and the Children's Health Insurance Program (CHIP) will grow by more than 2.4 million.
If – as leading economists predict – unemployment reaches 10%, 13.2 million
Americans will lose their employer-sponsored health insurance, and Medicaid and CHIP
will provide a safety net for 5.4 million. This bill will help the states cope with the rising
tide of the uninsured and lessen the need to make cuts in eligibility and benefits.

The aid to state Medicaid programs in this legislation will also help lessen the depth and
duration of the recession. According to Mark Zandi, chief economist for Moody’s
Economy.com, each federal dollar spent in aid to states for Medicaid and other
programs generates $1.38 in economic activity. Therefore, an increase in the federal
Medicaid payment to states would not only preserve health care coverage but also
stimulate the economy and keep workers employed.

This legislation makes smart investments that will improve the safety and effectiveness
of care while potentially reducing its cost. The additional funding for comparative
effectiveness research is an opportunity to gather evidence and data on what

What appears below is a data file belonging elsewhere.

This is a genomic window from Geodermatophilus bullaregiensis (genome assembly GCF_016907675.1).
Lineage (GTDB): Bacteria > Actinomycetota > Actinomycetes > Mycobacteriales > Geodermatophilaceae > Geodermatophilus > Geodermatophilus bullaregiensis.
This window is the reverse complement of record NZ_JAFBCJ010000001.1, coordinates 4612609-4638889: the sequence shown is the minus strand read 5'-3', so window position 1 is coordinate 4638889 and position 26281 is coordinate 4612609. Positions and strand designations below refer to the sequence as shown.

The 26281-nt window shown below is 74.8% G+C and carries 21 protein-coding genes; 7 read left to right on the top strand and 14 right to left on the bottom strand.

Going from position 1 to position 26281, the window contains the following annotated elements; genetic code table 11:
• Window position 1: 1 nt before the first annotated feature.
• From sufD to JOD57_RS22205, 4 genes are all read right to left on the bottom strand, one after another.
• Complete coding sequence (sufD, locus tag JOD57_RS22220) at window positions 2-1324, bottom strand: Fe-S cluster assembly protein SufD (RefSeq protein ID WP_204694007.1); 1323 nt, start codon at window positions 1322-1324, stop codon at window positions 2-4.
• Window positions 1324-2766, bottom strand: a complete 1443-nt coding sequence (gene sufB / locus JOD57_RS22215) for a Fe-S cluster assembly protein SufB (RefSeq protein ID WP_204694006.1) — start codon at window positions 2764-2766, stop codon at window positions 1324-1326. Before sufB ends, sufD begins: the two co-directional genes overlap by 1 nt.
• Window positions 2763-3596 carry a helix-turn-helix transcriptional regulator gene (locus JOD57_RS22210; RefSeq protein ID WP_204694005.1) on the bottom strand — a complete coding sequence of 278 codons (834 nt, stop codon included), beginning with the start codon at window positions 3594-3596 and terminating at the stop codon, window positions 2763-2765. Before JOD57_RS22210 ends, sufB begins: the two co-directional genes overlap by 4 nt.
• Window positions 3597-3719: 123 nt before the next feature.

treatments work best for all subpopulations and communities. And the investments
called for to strengthen our community health centers, modernize the Indian Health
Service facilities, and expand the supply and distribution of primary care providers will
move the United States health care system one step closer to achieving equity in
access to health care services across all communities.

Finally, the legislation invests $20 billion in health information technology (HIT)
infrastructure and Medicare and Medicaid incentives to encourage doctors and hospitals
to use HIT to electronically exchange patients’ health information. The broad adoption

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of electronic health information technology will be pivotal to increasing the efficiency of
the U.S. health care system, improving the quality of care provided, and significantly
reducing medical errors. The Congressional Budget Office estimates that
approximately 90% of doctors and 70% of hospitals will be using comprehensive
electronic health records within the next decade if this legislation is enacted. It is also
critical that strong federal privacy protections be retained in this legislation in order to
strengthen the protection of private medical records from misuse.

The severity of this recession requires dramatic and substantial action by the Congress.
We support these critical provisions in the American Recovery and Reinvestment Act of
2009, and we are directing the energies of the 30 million individuals represented by the
Health Care for America Now coalition to encourage all Members of Congress to do so
as well.


Richard Kirsch

National Campaign Manager
Health Care for America Now

cc: Chairman Charles B. Rangel
    Chairman Henry A. Waxman
    Chairman Dave Obey
    Chairman Pete Stark
    Chairman Frank Pallone